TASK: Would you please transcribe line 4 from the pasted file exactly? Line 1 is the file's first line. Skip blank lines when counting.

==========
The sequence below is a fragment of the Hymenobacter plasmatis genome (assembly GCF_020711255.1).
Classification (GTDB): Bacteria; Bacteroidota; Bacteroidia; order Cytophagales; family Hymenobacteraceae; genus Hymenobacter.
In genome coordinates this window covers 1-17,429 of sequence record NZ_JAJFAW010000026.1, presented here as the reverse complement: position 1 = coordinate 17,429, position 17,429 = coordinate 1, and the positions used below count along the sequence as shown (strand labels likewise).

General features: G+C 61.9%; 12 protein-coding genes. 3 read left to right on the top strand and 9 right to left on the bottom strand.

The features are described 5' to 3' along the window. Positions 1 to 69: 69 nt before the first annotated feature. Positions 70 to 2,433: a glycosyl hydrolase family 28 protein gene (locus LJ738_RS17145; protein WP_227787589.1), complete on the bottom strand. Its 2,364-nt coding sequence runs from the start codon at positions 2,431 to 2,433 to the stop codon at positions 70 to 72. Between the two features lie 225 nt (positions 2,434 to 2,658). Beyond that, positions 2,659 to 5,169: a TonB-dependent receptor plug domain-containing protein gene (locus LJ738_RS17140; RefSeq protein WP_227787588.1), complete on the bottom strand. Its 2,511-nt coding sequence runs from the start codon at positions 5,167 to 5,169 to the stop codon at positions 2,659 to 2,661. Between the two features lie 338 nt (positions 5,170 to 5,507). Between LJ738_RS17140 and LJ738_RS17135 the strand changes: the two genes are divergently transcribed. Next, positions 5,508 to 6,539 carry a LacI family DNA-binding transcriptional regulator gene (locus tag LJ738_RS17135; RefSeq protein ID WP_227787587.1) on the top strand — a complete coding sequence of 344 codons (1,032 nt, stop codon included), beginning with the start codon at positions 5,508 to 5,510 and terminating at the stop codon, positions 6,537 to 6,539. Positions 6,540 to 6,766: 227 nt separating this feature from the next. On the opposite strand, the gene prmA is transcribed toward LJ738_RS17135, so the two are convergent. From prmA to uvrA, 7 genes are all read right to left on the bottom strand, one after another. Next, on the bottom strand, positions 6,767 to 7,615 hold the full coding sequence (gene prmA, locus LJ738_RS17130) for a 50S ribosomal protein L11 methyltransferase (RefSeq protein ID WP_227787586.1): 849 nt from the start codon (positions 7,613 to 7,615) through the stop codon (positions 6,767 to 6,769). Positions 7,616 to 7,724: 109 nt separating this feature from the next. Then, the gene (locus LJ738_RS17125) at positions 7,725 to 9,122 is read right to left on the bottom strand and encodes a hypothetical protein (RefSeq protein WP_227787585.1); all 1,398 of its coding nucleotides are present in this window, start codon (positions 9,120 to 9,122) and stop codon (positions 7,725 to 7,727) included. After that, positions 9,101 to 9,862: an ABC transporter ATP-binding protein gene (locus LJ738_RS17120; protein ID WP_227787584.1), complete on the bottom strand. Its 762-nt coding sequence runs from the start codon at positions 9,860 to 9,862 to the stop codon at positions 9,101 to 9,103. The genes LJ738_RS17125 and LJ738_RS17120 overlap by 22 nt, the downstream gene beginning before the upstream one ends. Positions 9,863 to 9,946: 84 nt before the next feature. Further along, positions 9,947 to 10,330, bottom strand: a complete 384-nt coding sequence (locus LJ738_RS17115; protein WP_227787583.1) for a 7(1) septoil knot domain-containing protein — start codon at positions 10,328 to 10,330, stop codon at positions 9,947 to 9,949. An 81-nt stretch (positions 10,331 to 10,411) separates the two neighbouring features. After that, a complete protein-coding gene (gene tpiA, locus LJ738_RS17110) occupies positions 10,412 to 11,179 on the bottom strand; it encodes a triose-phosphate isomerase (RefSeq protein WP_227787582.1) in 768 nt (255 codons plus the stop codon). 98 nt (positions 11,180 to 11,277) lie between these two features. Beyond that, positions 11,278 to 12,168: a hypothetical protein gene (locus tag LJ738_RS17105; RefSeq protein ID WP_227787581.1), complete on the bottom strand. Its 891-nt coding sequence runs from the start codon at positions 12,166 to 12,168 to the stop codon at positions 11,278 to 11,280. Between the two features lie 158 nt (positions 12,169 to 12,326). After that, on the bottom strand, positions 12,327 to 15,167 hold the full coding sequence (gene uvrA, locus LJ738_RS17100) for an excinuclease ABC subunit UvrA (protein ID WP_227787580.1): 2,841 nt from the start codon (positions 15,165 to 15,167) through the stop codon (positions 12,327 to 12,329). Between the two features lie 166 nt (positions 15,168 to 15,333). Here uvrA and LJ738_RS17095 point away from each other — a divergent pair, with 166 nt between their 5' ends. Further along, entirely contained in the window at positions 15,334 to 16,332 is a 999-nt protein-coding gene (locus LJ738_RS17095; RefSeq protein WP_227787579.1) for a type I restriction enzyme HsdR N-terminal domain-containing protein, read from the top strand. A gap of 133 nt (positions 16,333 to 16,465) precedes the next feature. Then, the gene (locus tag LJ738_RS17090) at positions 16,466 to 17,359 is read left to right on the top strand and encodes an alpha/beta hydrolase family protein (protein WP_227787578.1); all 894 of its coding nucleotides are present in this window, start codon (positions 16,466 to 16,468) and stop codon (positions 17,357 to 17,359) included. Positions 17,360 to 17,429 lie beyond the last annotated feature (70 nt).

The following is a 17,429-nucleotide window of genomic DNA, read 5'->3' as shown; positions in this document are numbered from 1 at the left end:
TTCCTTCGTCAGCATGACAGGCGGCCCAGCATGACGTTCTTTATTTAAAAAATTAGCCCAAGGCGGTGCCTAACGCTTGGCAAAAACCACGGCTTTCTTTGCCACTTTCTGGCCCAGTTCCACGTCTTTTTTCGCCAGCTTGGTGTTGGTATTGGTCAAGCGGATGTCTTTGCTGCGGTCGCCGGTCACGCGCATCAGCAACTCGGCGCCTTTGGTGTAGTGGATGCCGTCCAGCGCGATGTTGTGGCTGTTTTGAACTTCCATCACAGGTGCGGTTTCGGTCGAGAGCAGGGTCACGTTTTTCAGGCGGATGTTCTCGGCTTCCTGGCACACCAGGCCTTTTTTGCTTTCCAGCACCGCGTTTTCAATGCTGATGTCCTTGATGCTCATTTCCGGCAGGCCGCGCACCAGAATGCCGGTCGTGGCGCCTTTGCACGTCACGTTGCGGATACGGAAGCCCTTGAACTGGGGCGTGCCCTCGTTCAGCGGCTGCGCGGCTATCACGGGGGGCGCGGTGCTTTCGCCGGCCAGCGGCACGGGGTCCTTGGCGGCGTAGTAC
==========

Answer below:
General features: G+C 61.9%; 12 protein-coding genes. 3 read left to right on the top strand and 9 right to left on the bottom strand.